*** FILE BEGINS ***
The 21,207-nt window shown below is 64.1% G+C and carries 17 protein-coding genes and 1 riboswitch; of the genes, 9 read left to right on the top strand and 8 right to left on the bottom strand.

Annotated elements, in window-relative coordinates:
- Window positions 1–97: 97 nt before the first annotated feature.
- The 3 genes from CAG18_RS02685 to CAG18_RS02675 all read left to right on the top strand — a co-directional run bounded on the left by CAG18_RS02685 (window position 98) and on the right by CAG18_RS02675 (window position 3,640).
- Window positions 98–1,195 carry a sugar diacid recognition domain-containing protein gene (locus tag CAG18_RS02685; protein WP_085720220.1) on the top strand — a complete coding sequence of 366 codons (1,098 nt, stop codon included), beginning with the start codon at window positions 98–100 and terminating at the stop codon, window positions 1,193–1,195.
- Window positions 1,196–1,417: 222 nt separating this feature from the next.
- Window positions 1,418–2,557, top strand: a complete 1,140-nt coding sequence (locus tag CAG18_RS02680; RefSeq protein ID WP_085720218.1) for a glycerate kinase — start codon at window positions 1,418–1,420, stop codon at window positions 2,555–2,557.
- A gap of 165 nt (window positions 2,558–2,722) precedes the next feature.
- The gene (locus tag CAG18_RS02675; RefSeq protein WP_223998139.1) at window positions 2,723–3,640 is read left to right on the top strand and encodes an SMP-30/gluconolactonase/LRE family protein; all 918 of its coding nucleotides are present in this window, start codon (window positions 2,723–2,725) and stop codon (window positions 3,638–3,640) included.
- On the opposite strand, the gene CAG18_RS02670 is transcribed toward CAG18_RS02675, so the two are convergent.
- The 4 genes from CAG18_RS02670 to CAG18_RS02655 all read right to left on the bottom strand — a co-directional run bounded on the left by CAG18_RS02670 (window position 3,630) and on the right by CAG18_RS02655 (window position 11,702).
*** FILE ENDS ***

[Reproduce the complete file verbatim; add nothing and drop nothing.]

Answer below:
The 21,207-nt window shown below is 64.1% G+C and carries 17 protein-coding genes and 1 riboswitch; of the genes, 9 read left to right on the top strand and 8 right to left on the bottom strand.

Annotated elements, in window-relative coordinates:
- Window positions 1–97: 97 nt before the first annotated feature.
- The 3 genes from CAG18_RS02685 to CAG18_RS02675 all read left to right on the top strand — a co-directional run bounded on the left by CAG18_RS02685 (window position 98) and on the right by CAG18_RS02675 (window position 3,640).
- Window positions 98–1,195 carry a sugar diacid recognition domain-containing protein gene (locus tag CAG18_RS02685; protein WP_085720220.1) on the top strand — a complete coding sequence of 366 codons (1,098 nt, stop codon included), beginning with the start codon at window positions 98–100 and terminating at the stop codon, window positions 1,193–1,195.
- Window positions 1,196–1,417: 222 nt separating this feature from the next.
- Window positions 1,418–2,557, top strand: a complete 1,140-nt coding sequence (locus tag CAG18_RS02680; RefSeq protein ID WP_085720218.1) for a glycerate kinase — start codon at window positions 1,418–1,420, stop codon at window positions 2,555–2,557.
- A gap of 165 nt (window positions 2,558–2,722) precedes the next feature.
- The gene (locus tag CAG18_RS02675; RefSeq protein WP_223998139.1) at window positions 2,723–3,640 is read left to right on the top strand and encodes an SMP-30/gluconolactonase/LRE family protein; all 918 of its coding nucleotides are present in this window, start codon (window positions 2,723–2,725) and stop codon (window positions 3,638–3,640) included.
- On the opposite strand, the gene CAG18_RS02670 is transcribed toward CAG18_RS02675, so the two are convergent.
- The 4 genes from CAG18_RS02670 to CAG18_RS02655 all read right to left on the bottom strand — a co-directional run bounded on the left by CAG18_RS02670 (window position 3,630) and on the right by CAG18_RS02655 (window position 11,702).